Should You Be Honest With Your Friends About Their Men?

We've all been there. Your friend is dating or married to a guy who, frankly, she doesn't seem to like very much. So she calls you up every time there's draaaamaaa. Or you go out for a lunch just to catch up and it becomes all about their draaaaamaaa. Maybe he won't marry her. Maybe he did marry her. Maybe they don't have sex. Maybe they have too much sex. Whatever it is, you're sick to death of hearing about it, and your friend doesn't listen to whatever you say about it anyway. So what to do?

If you're journalist Samantha Brick, who's famous for thinking women hate her because she's too beautiful, then you tell your friends the brutal truth. You tell her her guy is a jerk whose never gonna commit or help with childcare or remain faithful or get a job or whatever it is she's complaining about. In fact, Samantha has adopted a "truth only" policy with her friends -- even if the truth is harsh. Does she have a point?

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Women tend to talk a lot, and we tend to overanalyze relationships. We also tend to be "caregivers" -- and that doesn't mean just physically. We're emotional caregivers. So when our friends are in distress, we're the ones who stay on the phone for three hours, listening to every single thing That Stupid Jerk ever did to our friend.

We might just want to scream, "Then shut up and leave him already!!!!" But we usually don't. Should we? That's what Samantha would do. What should we less beautiful people do?

By the time a woman is sharing a litany of complaints with you about her man, she already knows her relationship is in trouble. She usually isn't telling you these things so that you can say, "leave him." She's probably already thinking about it, but just doesn't know how to do that -- or how to improve things. In other words, she's venting.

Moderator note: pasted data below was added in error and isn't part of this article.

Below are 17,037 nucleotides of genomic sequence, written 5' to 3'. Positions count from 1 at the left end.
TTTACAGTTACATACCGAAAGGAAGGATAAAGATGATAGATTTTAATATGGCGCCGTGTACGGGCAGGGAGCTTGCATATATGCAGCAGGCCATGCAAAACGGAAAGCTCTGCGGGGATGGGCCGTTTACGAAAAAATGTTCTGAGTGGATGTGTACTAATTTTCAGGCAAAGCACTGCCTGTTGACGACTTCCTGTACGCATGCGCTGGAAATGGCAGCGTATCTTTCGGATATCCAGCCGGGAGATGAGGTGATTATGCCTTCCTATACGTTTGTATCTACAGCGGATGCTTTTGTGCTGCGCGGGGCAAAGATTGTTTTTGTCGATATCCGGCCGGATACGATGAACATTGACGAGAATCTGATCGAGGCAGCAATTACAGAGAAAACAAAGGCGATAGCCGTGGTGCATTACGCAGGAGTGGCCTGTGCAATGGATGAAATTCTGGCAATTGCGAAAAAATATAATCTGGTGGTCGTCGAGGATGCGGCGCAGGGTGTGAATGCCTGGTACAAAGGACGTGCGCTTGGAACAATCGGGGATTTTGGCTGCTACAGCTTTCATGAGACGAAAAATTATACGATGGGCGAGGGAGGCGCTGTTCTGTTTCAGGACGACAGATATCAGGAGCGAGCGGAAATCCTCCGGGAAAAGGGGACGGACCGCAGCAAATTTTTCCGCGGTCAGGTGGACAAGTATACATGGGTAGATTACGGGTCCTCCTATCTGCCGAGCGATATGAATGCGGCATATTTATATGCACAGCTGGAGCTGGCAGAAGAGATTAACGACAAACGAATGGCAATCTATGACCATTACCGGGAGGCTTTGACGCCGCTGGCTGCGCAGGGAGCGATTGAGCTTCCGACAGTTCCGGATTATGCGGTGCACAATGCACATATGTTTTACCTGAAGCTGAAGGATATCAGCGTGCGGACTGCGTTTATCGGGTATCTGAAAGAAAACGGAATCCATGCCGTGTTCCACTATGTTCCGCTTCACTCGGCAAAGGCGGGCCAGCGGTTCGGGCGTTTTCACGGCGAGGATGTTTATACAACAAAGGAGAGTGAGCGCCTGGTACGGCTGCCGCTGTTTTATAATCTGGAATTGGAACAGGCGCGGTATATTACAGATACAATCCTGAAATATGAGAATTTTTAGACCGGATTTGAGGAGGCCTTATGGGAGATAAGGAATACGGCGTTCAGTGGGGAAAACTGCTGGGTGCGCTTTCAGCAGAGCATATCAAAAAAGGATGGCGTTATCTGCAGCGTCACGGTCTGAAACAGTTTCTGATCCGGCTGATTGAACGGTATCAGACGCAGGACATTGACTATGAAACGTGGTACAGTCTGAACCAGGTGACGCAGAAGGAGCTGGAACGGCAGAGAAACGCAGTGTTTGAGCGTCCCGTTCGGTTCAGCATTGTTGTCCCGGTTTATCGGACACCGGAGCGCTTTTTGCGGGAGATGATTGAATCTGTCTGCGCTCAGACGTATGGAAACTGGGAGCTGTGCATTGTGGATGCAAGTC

It's NOT your responsibility to figure out your friend's relationship, or to tell her to leave. But it's also not your responsibility to "caregive" her through her tumultuous relationship. This can lead to "caregiver fatigue" -- to the point where you yourself are stressed, losing sleep, or feel angry or sad all the time. Which is bogus because it's not your bad relationship.

Still, you want to help. Here are some things you can say to try and gently but firmly nudge your friend out of her cycle of complaining:

-You sound like you could use someone well-versed in this area to speak with. Have you thought about a therapist?

-It seems like we've discussed this many times before and things aren't changing. I'm not sure these discussions are helping. What can you do to get help?

-I love you, but I'm beginning to feel stressed out from all this talk about your relationship. I want to support any positive or scary changes you make, but I can't keep discussing the relationship. Let's talk when you have a plan.

-Where do you see yourself in one year? Maybe a plan of action will help you get there. Have you read any books on this?

After saying something like the above, your friend might begin to realize that constant rehashing isn't going to change anything. If you say any of the above and your friend still doesn't get the point, you are now free to block her phone number.

Have you ever told a friend the truth about their man? What happened?

 

Image via Gareth Williams/Flickr

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